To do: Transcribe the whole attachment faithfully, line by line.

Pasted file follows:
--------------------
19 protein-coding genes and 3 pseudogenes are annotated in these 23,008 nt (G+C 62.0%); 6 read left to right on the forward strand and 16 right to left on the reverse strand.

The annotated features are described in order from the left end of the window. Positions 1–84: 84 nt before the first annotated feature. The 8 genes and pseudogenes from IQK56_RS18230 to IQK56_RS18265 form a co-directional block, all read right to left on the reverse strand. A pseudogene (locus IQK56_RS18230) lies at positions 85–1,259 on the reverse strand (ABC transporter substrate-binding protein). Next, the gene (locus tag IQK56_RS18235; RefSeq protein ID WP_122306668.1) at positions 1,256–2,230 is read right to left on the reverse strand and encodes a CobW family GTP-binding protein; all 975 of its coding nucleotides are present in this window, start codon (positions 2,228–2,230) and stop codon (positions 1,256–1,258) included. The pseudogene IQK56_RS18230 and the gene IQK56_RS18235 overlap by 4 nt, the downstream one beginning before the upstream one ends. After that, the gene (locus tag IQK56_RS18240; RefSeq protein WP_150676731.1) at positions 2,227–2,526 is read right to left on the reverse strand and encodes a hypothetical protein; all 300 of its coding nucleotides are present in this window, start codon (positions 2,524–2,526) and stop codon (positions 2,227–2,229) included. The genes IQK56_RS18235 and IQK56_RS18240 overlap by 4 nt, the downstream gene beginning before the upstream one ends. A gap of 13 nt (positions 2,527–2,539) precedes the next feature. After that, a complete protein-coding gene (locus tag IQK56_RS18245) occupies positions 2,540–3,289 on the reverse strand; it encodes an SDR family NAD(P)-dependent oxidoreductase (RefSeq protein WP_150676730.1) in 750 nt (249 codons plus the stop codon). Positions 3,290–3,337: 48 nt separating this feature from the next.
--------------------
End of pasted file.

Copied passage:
19 protein-coding genes and 3 pseudogenes are annotated in these 23,008 nt (G+C 62.0%); 6 read left to right on the forward strand and 16 right to left on the reverse strand.

The annotated features are described in order from the left end of the window. Positions 1–84: 84 nt before the first annotated feature. The 8 genes and pseudogenes from IQK56_RS18230 to IQK56_RS18265 form a co-directional block, all read right to left on the reverse strand. A pseudogene (locus IQK56_RS18230) lies at positions 85–1,259 on the reverse strand (ABC transporter substrate-binding protein). Next, the gene (locus tag IQK56_RS18235; RefSeq protein ID WP_122306668.1) at positions 1,256–2,230 is read right to left on the reverse strand and encodes a CobW family GTP-binding protein; all 975 of its coding nucleotides are present in this window, start codon (positions 2,228–2,230) and stop codon (positions 1,256–1,258) included. The pseudogene IQK56_RS18230 and the gene IQK56_RS18235 overlap by 4 nt, the downstream one beginning before the upstream one ends. After that, the gene (locus tag IQK56_RS18240; RefSeq protein WP_150676731.1) at positions 2,227–2,526 is read right to left on the reverse strand and encodes a hypothetical protein; all 300 of its coding nucleotides are present in this window, start codon (positions 2,524–2,526) and stop codon (positions 2,227–2,229) included. The genes IQK56_RS18235 and IQK56_RS18240 overlap by 4 nt, the downstream gene beginning before the upstream one ends. A gap of 13 nt (positions 2,527–2,539) precedes the next feature. After that, a complete protein-coding gene (locus tag IQK56_RS18245) occupies positions 2,540–3,289 on the reverse strand; it encodes an SDR family NAD(P)-dependent oxidoreductase (RefSeq protein WP_150676730.1) in 750 nt (249 codons plus the stop codon). Positions 3,290–3,337: 48 nt separating this feature from the next.